Chloe Zhao, the director of "Nomadland," was named best director, being the first woman of color to do so and helping to make the Oscars ceremony one of the most diverse in the academy's history. Six years after #OscarsSoWhite used social media to highlight racism in Hollywood, the acting awards recognized a diverse pool of talent, including a Black man and an Asian woman.
The Oscars faced obstacles, despite the fact that the pool of winners was expanding. Because of the coronavirus pandemic, the ceremony had to be scaled down, with just about 200 people attending in person at Union Station in Los Angeles. It was two months late, and there were no blockbusters among the films vying for top honors. This means that the audience for Sunday's ABC broadcast would be even lower than last year's record low.
The ceremony was held without a host this year. However, Regina King, an actress, and producer, spoke about the pandemic's casualties while praising Hollywood's never-ending ability to entertain and distract in her opening remarks.
“We are here to celebrate tonight,” she said. “Everyone had a difficult year, but our love of movies helped us get through it. It helped us feel less alone and brought us closer together while we were apart.”
Despite the fact that the past year was dominated by the rise in popularity of streaming platforms, and that theaters will be closed for most of 2020, conventional studios nevertheless won a slew of awards. Emerald Fennell won best original screenplay for “Promising Young Woman,” a Universal-Focus Features film about a woman seeking vengeance for the rape of her friend, in addition to Disney's top honors. For his role in “Judas and the Black Messiah,” about the FBI's attempts to penetrate the Black Panthers, Daniel Kaluuya won best supporting actor. Warner Bros. distributed the film, which premiered at the Sundance Film Festival. For "Soul," Disney won the Academy Award for Best Animated Film.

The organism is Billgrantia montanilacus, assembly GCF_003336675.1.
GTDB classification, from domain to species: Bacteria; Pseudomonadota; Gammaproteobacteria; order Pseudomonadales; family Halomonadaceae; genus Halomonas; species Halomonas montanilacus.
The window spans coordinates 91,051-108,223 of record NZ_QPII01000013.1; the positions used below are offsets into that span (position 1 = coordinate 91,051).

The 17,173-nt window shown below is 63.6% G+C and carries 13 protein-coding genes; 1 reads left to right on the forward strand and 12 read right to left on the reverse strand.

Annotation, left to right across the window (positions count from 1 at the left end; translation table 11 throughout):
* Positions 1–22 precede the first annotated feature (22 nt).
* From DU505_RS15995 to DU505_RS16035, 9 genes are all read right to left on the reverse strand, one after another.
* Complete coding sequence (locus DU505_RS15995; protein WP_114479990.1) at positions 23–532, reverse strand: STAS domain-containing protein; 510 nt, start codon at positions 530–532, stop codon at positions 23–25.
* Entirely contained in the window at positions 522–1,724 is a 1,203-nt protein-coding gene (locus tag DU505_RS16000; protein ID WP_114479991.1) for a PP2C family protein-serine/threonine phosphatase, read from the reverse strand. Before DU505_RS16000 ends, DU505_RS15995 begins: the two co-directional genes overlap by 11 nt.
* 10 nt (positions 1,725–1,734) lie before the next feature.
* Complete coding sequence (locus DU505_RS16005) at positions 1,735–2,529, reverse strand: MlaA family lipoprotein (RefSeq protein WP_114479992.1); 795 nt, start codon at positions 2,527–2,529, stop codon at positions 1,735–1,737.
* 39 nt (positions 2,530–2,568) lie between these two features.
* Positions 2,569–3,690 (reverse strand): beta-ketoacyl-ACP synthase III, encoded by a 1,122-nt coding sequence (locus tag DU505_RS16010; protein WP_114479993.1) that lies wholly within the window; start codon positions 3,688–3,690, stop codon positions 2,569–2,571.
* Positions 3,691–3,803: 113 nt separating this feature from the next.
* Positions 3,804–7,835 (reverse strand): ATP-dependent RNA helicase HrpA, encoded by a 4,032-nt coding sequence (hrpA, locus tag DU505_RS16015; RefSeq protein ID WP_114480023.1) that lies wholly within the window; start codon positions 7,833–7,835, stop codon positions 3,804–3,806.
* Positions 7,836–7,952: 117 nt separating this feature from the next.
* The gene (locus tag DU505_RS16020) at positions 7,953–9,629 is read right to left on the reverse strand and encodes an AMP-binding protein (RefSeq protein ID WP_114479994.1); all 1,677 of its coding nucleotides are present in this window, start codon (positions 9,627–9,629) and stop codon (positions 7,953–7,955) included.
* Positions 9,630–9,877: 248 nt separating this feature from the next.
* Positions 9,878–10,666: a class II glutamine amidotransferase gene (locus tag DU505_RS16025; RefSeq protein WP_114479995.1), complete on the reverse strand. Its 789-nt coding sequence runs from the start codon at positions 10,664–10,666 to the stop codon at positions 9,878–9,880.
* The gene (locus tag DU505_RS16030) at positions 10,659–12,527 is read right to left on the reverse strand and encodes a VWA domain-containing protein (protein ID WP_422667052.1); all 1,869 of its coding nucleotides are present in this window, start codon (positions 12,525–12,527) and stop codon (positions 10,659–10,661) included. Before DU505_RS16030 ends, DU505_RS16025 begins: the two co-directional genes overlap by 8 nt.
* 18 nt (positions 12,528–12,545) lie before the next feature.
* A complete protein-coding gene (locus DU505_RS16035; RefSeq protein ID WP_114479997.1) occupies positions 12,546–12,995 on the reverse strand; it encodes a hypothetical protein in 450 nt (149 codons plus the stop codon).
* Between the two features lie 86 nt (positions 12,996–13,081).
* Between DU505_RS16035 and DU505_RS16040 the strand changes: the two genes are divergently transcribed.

Streaming sites, on the other hand, kept their own. For the first time, films that premiered online were eligible for the Academy Award. Netflix Inc. has the most nominations and two opportunities to win the best picture in “The Trial of the Chicago 7” and “Mank,” which received a boost during the pandemic lockdown. Despite several nominations, it has never received the best picture award.
The streaming service took home the award for best documentary feature for the film "My Octopus Teacher," as well as the award for best animated short for "If Anything Happens I Love You." For "Mank," it also took home two awards, including best production design and best cinematography.
Disney+, which has tens of millions of new users, has recently presented a greater challenge to Netflix, and the best picture award could give it another boost. As part of its purchase of 20th Century Fox, the studio acquired “Nomadland” from Searchlight Pictures. The last time it won best picture was in 2003 when the musical "Chicago" won.
Another Disney unit, ABC, won the night by selling out advertisements for the evening's ceremony. Despite low viewing expectations, a single ad cost about $2 million, making it one of the most expensive spots on television. The network aggressively marketed the show in an attempt to offset viewer losses from last year's record-low audience of about 24 million viewers.